written by: Nicholas Kuvaas
• edited by: Paul Arnold
• updated: 1/28/2011
Those with dependent personality disorder (DPD) have a need to be cared for due to a lack of belief in their own abilities. This article discusses how dependent personality disorder is defined, the symptoms of this disorder, and theories about its cause.
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What is Dependent Personality Disorder?
Being dependent on someone else isn't always a bad thing. Children need their parents to survive and thrive, so dependency is normal to a degree. When someone becomes overly dependent, it becomes problematic. Still, this isn't considered a mental illness until a dependent person has serious difficulties with functioning in two out of three basic but fundamental areas - emotional expression, thinking/decision making, and interpersonal functioning.
Someone who suffers from dependent personality disorder has a pervasive and excessive need to be cared for and needs constant reassurance about their decisions and actions1. Those with this mental illness have a lack of self-efficacy when it comes to their abilities to do or accomplish anything, so they look towards others for support. Once a dependent relationship has been established, their need for care further leads to submissive and clingy behavior due to a fear of being left alone and ultimately separated from the person on whom they depend.
People with dependent personality disorder eventually become impotent due to their dependence. Their need to include someone else in every aspect of their life can lead to simple decisions becoming difficult without the help and reassurance of another. For example, choosing what clothes to wear would be a difficult decision requiring advice. Their dependence on others may be so high that they would maintain a dependent relationship in spite of numerous problems, for example if that relationship was to become abusive with the dependent person being subjected to emotional, physical, and sexual abuse.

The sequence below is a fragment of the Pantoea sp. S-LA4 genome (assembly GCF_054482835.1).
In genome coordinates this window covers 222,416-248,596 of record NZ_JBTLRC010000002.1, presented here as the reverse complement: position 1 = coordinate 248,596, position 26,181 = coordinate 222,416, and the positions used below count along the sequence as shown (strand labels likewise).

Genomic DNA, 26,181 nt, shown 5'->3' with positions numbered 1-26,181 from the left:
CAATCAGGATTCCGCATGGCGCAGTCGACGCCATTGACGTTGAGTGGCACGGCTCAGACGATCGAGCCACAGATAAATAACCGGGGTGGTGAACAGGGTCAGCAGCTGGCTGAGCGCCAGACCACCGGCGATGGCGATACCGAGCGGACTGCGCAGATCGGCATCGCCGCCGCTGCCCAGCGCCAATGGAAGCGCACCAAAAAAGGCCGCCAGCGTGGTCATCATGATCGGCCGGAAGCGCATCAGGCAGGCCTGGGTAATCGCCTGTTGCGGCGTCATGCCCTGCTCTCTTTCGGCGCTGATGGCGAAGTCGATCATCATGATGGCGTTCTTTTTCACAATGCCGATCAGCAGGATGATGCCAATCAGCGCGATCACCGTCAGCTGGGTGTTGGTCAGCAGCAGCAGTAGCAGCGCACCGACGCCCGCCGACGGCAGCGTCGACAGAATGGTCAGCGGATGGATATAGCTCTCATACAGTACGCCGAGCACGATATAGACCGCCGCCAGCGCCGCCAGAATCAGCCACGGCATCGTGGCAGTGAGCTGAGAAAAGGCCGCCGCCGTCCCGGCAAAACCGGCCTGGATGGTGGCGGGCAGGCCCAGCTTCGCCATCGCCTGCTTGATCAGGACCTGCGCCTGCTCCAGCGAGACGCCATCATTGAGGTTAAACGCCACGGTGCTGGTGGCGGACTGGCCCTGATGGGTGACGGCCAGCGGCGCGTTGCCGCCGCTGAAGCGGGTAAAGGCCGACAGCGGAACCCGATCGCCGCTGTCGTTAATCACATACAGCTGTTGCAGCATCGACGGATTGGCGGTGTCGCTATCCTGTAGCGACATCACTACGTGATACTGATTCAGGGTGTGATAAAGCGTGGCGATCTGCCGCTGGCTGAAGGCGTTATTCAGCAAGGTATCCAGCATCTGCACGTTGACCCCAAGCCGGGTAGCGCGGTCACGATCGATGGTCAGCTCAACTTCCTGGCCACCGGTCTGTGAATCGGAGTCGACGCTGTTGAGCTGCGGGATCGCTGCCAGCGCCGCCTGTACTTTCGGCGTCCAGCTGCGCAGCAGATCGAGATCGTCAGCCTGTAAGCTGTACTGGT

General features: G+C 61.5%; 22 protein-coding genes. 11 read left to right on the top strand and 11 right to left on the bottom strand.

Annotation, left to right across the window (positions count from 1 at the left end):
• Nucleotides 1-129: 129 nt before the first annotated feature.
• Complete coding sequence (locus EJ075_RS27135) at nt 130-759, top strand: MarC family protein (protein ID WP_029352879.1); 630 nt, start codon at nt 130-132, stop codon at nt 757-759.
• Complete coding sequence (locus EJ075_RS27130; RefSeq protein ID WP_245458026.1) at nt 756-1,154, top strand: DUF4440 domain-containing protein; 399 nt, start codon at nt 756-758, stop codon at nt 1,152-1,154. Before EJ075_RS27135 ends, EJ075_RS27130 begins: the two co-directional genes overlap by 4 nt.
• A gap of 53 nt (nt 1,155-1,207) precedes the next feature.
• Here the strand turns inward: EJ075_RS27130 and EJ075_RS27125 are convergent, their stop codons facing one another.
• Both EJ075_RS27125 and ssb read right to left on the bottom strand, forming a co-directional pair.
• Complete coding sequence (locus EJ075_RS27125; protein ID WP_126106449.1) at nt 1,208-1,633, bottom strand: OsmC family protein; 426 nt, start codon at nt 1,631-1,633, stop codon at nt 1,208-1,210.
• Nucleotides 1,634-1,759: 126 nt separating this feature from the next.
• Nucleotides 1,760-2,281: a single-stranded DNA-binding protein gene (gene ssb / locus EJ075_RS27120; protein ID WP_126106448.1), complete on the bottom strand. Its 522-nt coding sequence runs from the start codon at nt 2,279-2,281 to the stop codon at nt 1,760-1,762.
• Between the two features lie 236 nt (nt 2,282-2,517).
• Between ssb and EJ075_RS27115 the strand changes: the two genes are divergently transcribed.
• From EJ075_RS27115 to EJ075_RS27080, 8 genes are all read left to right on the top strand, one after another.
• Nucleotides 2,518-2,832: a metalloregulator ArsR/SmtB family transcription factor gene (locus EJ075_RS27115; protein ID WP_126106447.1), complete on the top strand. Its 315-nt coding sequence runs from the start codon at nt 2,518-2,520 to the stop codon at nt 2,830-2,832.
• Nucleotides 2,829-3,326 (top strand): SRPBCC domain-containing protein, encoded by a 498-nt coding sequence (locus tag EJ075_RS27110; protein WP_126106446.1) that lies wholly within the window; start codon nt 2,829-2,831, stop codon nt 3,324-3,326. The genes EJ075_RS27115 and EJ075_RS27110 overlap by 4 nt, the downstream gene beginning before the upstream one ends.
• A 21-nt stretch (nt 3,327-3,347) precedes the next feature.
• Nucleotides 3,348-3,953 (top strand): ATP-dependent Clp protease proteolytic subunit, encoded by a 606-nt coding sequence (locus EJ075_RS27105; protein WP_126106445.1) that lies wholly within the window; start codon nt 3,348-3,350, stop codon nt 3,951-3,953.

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Dependent Personality Disorder: Signs and Symptoms
There are many other signs and symptoms associated with dependent personality disorderincluding the extreme fear of separation and problems with daily functioning. These two symptoms are required for a person to be diagnosed with this disorder1. Sufferers are likely to be extremely passive and avoid situations where they might be left alone. They also avoid personal responsibility, and are easily hurt by criticism or disapproval. Problems expressing their discontent with others is another symptom related to this disorder.
These actions may bring their dependent relationship to an end. For the dependent person this can be a devastating and crushing blow as they feel totally helpless. Other issues possibly related to this disorder are alcohol abuse, drug abuse, and depression. If you think someone is suffering from this mental illness, treatment is the best option.
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What Causes Dependent Personality Disorder?
Like other personality disorders, there is no known cause for dependent personality disorder2. However, a theory based on the biopsychosocial model offers a possible explanation for its onset. It suggests that there is not one contributing factor to dependent personality disorder but several. These factors are thought to be biological, social, and psychological in origin.
The biological factor is believed to be a genetic component, but the specific genes have not been identified. The social factor could include many aspects of their life but early relationships with their parents or friends which encouraged dependence are likely. The psychological factors include the sufferer's personality, temperament, and maladaptive coping strategies for stress. These factors likely combine to influence the onset of dependent personality disorder.
There is also a body of research that supports this idea that children of parents with dependent personality disorder are more likely to develop it themselves. However, growing up in a DPD environment may not be the only cause, as other factors are expected to contribute to its onset. It may be that such an environment increases the risk factor of a child developing the disorder.